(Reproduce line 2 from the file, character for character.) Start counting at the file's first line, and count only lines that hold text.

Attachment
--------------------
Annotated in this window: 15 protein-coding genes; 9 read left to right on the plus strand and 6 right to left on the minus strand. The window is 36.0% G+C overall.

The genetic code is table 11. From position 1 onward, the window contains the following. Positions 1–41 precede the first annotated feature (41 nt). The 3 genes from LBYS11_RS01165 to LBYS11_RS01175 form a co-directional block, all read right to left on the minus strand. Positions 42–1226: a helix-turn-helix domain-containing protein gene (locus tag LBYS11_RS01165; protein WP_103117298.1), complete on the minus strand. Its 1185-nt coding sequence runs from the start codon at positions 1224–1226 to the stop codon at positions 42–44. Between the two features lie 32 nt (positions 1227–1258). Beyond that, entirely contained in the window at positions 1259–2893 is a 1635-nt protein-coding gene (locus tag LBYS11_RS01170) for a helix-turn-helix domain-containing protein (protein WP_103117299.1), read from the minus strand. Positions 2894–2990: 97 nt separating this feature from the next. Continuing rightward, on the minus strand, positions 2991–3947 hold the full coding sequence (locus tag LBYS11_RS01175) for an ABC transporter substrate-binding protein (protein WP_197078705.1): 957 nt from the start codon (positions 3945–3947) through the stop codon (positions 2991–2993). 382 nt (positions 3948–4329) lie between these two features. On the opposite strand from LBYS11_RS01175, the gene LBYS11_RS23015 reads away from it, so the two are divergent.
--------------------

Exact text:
The genetic code is table 11. From position 1 onward, the window contains the following. Positions 1–41 precede the first annotated feature (41 nt). The 3 genes from LBYS11_RS01165 to LBYS11_RS01175 form a co-directional block, all read right to left on the minus strand. Positions 42–1226: a helix-turn-helix domain-containing protein gene (locus tag LBYS11_RS01165; protein WP_103117298.1), complete on the minus strand. Its 1185-nt coding sequence runs from the start codon at positions 1224–1226 to the stop codon at positions 42–44. Between the two features lie 32 nt (positions 1227–1258). Beyond that, entirely contained in the window at positions 1259–2893 is a 1635-nt protein-coding gene (locus tag LBYS11_RS01170) for a helix-turn-helix domain-containing protein (protein WP_103117299.1), read from the minus strand. Positions 2894–2990: 97 nt separating this feature from the next. Continuing rightward, on the minus strand, positions 2991–3947 hold the full coding sequence (locus tag LBYS11_RS01175) for an ABC transporter substrate-binding protein (protein WP_197078705.1): 957 nt from the start codon (positions 3945–3947) through the stop codon (positions 2991–2993). 382 nt (positions 3948–4329) lie between these two features. On the opposite strand from LBYS11_RS01175, the gene LBYS11_RS23015 reads away from it, so the two are divergent.